On April 23rd 2013 Horace Mann alumnus Joseph L. Cumming released the following statement about his abuse while a student at the Horace Mann School.
Marc Fisher (HM ’76) has published a lengthy look at the career of English teacher Robert Berman in the April 1, 2013 issue of The New Yorker: A Sex-Abuse Scandal at Horace Mann:
…what about Mr. Berman—this odd, secretive man who frightened away many students, yet retired to a house that former students bought for him? He wasn’t mentioned in the Times stories, but he may have been the greatest enigma of all.
The full contents of the article are graphic and may be triggering for abuse survivors.
As revelations about Jimmy Savile fill the news — another tragic case of an abuser using his position to lure children —Kathryn Westcott & Tom de Castella published an excellent article in the BBC News Magazine (25 Oct) explaining why these cases take so long to come to light. In ‘The decades-long shadow of abuse’ Westcott & Castella discuss the re-traumatizing effect of not being believed once abuse survivors come forward, in a way continuing abusers’ psychological power to harm their victims years, even decades, later.
In an earlier insightful article in the New Yorker magazine (24 Sep), ‘In Plain View: How child molesters get away with it,’ Malcolm Gladwell — focusing, among other examples, on the Sandusky case — also addresses why these cases take so long to become known .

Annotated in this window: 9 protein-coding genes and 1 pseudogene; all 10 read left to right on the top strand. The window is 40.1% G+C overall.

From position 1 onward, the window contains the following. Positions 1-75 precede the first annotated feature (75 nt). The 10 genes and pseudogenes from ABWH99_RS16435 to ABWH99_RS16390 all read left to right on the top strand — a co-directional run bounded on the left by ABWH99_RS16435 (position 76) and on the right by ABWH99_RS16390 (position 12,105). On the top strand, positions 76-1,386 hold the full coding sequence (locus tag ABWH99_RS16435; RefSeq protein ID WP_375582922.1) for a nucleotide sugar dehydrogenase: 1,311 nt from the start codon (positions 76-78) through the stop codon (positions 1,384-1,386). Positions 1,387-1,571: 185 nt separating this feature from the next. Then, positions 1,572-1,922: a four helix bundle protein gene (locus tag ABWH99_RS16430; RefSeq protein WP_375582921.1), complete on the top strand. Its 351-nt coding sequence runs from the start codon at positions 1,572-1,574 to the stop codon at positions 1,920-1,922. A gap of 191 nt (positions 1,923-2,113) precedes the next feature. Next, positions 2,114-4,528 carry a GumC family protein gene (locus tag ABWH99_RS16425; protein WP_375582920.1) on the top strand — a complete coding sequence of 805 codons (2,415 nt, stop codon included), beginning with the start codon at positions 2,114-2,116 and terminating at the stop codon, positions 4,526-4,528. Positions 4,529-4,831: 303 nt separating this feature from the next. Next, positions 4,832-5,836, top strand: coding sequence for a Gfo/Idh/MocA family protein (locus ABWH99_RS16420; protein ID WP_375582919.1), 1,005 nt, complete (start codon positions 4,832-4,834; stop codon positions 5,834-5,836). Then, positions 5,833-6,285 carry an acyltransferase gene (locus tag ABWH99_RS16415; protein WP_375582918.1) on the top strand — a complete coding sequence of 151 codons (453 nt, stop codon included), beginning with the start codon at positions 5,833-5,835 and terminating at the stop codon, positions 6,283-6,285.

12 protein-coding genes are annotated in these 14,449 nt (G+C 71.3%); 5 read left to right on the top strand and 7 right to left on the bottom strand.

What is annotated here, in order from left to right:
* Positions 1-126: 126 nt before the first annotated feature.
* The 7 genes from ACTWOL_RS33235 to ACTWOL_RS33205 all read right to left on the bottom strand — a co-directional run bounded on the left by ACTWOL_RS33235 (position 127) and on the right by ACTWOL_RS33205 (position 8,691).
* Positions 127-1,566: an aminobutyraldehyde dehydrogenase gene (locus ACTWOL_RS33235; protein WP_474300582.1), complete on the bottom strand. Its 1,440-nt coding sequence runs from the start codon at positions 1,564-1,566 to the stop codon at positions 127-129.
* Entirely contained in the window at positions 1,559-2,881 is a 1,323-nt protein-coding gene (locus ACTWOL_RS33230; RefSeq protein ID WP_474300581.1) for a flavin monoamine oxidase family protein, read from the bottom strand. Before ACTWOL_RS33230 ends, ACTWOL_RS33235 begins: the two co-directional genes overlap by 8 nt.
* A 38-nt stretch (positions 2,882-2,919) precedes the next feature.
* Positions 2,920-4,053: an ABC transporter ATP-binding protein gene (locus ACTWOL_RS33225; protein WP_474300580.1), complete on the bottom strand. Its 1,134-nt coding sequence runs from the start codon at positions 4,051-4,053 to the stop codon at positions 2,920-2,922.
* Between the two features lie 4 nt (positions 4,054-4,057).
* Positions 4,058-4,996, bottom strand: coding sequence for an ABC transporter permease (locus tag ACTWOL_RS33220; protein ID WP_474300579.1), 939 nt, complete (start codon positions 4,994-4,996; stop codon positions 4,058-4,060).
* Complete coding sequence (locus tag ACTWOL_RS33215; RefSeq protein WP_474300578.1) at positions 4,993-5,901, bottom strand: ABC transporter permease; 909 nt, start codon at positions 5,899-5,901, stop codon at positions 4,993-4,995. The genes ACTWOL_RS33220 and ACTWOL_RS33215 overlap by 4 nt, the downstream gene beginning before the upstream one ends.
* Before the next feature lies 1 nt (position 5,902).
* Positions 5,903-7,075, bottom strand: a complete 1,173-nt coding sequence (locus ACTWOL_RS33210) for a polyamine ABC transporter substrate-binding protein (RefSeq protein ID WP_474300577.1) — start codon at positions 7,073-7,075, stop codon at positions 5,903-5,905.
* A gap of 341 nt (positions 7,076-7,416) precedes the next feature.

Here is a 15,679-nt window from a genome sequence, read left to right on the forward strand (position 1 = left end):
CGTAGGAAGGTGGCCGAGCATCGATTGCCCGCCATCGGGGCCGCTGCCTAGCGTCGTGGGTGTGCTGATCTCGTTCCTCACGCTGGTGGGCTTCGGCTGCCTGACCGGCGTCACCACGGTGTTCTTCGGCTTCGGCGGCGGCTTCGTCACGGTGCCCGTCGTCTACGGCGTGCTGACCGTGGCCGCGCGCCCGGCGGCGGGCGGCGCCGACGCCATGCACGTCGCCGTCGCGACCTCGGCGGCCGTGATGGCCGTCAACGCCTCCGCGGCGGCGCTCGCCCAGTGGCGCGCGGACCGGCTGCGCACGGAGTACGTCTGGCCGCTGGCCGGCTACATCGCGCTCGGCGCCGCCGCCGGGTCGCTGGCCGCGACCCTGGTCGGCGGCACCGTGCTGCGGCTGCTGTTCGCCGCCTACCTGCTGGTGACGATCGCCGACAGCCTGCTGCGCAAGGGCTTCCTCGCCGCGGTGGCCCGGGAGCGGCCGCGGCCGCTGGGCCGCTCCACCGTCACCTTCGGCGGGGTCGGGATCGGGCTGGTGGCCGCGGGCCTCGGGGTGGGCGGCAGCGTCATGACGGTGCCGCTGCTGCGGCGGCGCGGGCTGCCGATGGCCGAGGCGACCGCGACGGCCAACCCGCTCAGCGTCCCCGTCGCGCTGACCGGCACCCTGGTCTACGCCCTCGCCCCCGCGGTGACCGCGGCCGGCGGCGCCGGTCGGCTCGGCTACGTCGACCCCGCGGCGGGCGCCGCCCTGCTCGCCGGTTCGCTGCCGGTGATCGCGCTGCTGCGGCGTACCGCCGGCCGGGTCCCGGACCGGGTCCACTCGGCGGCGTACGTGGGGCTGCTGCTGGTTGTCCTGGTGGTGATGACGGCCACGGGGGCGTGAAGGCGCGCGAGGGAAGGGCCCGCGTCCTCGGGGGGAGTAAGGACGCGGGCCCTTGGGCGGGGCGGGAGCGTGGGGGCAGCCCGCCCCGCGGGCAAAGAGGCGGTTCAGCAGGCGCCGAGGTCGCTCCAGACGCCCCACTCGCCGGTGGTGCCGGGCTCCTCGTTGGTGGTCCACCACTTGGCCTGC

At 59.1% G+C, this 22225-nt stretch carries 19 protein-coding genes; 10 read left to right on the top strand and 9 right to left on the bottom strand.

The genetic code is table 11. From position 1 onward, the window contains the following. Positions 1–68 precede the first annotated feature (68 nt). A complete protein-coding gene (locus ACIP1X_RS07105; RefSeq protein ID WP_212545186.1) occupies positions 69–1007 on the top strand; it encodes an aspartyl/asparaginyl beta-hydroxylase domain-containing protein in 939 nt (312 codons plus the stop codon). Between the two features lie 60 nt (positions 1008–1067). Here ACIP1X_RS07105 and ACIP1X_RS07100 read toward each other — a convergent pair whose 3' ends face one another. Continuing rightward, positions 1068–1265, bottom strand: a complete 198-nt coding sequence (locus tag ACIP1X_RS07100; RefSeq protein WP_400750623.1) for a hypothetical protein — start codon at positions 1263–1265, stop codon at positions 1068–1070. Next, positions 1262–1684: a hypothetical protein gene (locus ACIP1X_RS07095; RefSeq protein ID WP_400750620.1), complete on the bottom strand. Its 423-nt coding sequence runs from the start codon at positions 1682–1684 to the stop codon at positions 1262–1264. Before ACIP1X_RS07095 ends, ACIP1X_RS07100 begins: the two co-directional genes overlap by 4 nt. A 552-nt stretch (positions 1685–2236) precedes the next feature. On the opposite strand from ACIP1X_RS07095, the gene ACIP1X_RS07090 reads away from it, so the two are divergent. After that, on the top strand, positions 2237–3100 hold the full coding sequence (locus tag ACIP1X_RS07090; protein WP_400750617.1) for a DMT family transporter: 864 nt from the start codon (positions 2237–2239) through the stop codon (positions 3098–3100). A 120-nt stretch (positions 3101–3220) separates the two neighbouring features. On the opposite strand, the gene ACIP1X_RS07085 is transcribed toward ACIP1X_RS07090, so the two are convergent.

|When monsters roam free, we assume that people in positions of authority ought to be able to catch them if only they did their jobs. But that might be wishful thinking. — Malcolm Gladwell (2012)|
Published online today, Daily Beast reporter, Abigail Pesta, shares a heartbreaking story of a young woman who was raped by her teacher while a student at Horace Mann in the 1980s.
Warning: This is painful reading. Years of sexual and emotional abuse are described. Bravely and generously the victim, now an adult, shares these awful experiences. Not only is her strength inspirational, but her story helps us to understand why it is so difficult for children to come forward and seek help.
The following is the official survivors’ group response to the letter issued this morning by Steven M. Friedman, Chair, Horace Mann School Board of Trustees:
The survivors of sexual abuse at the Horace Mann School welcome outreach by the Board of Trustees, although we are disappointed in the amount of time it took the Board to generate a response to our requests, which we first made on June 21, 2012.